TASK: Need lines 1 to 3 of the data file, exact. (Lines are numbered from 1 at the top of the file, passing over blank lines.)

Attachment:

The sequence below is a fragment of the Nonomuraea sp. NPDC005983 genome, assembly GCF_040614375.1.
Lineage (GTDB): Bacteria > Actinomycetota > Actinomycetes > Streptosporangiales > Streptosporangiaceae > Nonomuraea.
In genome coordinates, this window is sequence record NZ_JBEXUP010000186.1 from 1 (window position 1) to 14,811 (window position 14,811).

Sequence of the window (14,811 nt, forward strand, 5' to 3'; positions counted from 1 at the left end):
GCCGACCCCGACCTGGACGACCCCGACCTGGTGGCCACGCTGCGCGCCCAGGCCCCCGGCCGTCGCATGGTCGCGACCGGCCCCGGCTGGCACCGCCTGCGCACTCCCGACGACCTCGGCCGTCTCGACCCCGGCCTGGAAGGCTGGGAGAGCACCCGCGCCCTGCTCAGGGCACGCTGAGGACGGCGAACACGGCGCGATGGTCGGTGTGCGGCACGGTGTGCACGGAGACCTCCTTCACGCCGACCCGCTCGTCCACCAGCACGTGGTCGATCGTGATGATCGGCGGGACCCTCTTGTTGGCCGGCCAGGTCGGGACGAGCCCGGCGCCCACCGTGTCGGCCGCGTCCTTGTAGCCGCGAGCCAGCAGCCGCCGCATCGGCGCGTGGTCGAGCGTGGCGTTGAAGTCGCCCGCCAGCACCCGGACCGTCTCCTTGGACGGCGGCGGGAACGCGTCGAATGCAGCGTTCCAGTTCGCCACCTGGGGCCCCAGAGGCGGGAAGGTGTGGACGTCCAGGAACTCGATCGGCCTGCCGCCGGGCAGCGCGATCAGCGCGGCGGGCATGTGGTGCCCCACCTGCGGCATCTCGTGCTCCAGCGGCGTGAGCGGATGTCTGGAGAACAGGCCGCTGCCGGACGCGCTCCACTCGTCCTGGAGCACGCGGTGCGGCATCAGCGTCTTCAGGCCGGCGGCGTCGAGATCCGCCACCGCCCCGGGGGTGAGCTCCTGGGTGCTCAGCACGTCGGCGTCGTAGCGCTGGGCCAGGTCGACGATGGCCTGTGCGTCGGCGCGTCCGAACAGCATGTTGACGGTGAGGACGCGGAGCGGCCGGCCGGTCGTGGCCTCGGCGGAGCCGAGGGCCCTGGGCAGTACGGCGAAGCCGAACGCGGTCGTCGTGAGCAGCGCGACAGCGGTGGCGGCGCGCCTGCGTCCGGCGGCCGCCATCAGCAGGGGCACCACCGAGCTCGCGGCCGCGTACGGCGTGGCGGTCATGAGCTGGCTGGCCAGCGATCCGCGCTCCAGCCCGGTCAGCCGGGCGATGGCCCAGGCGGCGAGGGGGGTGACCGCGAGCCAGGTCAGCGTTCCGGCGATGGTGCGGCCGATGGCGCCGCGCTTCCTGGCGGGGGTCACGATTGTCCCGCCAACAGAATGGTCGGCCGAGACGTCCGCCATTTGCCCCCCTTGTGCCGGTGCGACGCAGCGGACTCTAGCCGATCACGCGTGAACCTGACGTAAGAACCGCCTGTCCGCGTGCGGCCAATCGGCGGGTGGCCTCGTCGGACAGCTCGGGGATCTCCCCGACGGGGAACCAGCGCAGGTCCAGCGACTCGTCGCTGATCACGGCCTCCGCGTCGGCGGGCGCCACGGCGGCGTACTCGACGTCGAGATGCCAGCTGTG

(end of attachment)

The sequence below is a fragment of the Nonomuraea sp. NPDC005983 genome, assembly GCF_040614375.1.
Lineage (GTDB): Bacteria > Actinomycetota > Actinomycetes > Streptosporangiales > Streptosporangiaceae > Nonomuraea.
In genome coordinates, this window is sequence record NZ_JBEXUP010000186.1 from 1 (window position 1) to 14,811 (window position 14,811).